Andrew Beatty, Head of Global Next Generation Banking at FIS, shares his thoughts on the inevitable evolution of building societies with Finance Monthly.
Building societies have grown with the communities they service. They have been in an area for decades and sometimes centuries, giving them a strong sense of place and knowledge of the needs of the communities they serve. This has been vital to their durability, and this knowledge is very much still valued by customers.
But it’s not enough in today’s digital world. Consumers demands are increasing. Personal, tailored services, such as what customers receive through Amazon and Netflix, in conjunction with seamless digital experience offering spread across all channels the likes of which we see from Google and Facebook is now expected from banks.
Building societies need to evolve, but they need to do it in the right way. Building societies needn’t rip everything up and start again in the pursuit of reinvention. When e-readers were invented, authors didn’t stop writing; a Nobel prize winner retains that distinction in hardback or Kindle. Instead, building societies need to adjust their businesses to maintain relevance.
While every building society is different, but here are four investments no society can afford to ignore.
Worldpay research shows that 73% of consumer banking interactions are now digital, a figure that has only been rising during lockdown. Providing customers with a frictionless, on-demand experience across multiple channels is imperative. Focus on getting the right mix of personalisation, agility and operational and financial efficiency.
Building societies have grown with the communities they service.
Platforms that are built to leverage artificial intelligence and machine learning give building societies the ability to deliver the kind of personalisation that reinforces their established brand image. Systems that are built to accommodate open application programming interfaces, or APIs, and that use mass enablement for new product features and service rollouts will make adding new innovations later both cost-efficient and operationally feasible.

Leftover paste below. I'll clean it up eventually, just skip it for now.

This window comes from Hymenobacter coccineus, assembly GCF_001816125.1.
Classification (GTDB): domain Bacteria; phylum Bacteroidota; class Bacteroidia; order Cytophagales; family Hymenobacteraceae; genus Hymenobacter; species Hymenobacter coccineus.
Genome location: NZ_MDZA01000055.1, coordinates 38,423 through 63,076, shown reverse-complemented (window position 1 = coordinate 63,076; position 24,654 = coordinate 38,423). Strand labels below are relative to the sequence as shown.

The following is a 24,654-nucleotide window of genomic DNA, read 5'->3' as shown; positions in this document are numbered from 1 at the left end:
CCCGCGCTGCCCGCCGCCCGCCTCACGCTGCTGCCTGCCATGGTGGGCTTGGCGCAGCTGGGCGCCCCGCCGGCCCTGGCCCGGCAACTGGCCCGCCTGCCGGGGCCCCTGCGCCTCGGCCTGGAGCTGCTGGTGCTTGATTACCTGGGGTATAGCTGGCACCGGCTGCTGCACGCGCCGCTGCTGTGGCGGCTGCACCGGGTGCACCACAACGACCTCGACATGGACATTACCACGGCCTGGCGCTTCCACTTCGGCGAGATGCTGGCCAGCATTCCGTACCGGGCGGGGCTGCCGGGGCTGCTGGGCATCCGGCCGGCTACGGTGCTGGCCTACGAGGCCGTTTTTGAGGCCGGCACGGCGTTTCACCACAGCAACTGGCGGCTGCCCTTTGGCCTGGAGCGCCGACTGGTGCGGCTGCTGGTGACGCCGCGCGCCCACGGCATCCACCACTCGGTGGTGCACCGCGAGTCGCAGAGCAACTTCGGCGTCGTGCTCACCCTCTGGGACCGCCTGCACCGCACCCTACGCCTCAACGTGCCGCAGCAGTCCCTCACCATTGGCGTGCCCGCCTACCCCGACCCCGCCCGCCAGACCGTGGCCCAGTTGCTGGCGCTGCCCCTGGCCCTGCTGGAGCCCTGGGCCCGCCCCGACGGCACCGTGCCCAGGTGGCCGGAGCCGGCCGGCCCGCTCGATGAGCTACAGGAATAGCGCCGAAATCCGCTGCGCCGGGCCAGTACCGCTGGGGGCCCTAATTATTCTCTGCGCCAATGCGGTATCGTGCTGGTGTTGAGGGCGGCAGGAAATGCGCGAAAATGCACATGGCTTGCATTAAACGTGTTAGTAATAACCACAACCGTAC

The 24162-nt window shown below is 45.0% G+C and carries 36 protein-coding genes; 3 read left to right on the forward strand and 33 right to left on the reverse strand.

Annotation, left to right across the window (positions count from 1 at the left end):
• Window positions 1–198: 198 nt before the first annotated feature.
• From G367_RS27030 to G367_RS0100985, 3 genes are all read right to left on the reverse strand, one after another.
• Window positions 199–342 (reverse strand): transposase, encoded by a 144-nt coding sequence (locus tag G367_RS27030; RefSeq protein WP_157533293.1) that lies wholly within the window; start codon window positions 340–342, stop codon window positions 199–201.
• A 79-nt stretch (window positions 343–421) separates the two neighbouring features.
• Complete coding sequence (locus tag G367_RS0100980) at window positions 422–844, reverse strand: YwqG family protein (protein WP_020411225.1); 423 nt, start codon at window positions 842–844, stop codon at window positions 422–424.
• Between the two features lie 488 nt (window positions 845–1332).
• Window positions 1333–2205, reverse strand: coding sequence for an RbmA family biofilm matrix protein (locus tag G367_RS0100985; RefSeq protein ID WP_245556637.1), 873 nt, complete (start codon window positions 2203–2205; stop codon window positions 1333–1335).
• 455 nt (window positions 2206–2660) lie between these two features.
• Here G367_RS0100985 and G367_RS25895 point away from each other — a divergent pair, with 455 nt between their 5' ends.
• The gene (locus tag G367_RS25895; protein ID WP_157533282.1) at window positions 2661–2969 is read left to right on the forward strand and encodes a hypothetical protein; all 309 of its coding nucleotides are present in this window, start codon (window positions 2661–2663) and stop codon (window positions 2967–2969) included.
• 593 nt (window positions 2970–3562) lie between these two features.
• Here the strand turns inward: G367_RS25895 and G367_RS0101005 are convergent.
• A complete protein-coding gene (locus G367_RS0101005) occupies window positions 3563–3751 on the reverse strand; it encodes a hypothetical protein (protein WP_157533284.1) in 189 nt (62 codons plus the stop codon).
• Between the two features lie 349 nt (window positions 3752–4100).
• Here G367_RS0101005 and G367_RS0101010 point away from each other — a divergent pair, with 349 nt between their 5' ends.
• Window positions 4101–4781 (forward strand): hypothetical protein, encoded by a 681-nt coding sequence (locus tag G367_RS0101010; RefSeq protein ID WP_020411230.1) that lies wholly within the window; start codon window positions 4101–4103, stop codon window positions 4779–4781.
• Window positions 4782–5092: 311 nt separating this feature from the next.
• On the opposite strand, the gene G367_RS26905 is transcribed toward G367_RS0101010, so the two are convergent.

In banking, trust and security are synonymous, and investing in or partnering with companies that have invested in the cloud is an important strategic decision.
When executed properly, a private cloud infrastructure delivers greater resiliency, enables faster software enhancements and ensures data security. Other benefits include significant decreases in infrastructure issues, improved online response times, enhanced batch processing times and the ability to swiftly respond to disasters and disruptions.
It used to be that only the largest financial institutions could afford good data. But now the ability to access, filter and focus on real-time data is within reach for building societies as well.
In addition to adding even greater personalisation to digital and mobile banking tools, building societies can make further use of data to drive cost efficiencies, growth initiatives and service improvement efforts, as they deliver that differentiated customer experience they were built on. For building societies workers who fear they can’t harness an influx of data: don’t let the flood of information incite “analysis paralysis.” Start with a focus on your key goals. Then, ramp up other functionalities as you gain more confidence and skill. Data is a tool for creating an even better bank.
To quote Spider-Man, “with great power comes great responsibility”. This rings as true as ever for building societies who, with increasingly stringent regulatory compliance burdens on their plates, need to make sure all the benefits incurred with increased data are analysed and harvested both legally and ethically.
It also demands that building societies put in safeguards as part of their fiduciary duty. Do your due diligence and make sure whatever method you choose, be that technological or hiring additional staff members, accounts for the ever-shifting regulatory environment and can ensure adaptability.
On your marks
Building societies need not despair at their technological deficiencies. After all, it’s far easier for a building society to catch up on five years of technical innovation than it is for a neobank to catch up on fifty years of hard-earned customer loyalty. Get in the driver’s seat, set the GPS for transformation, and start your digital journey.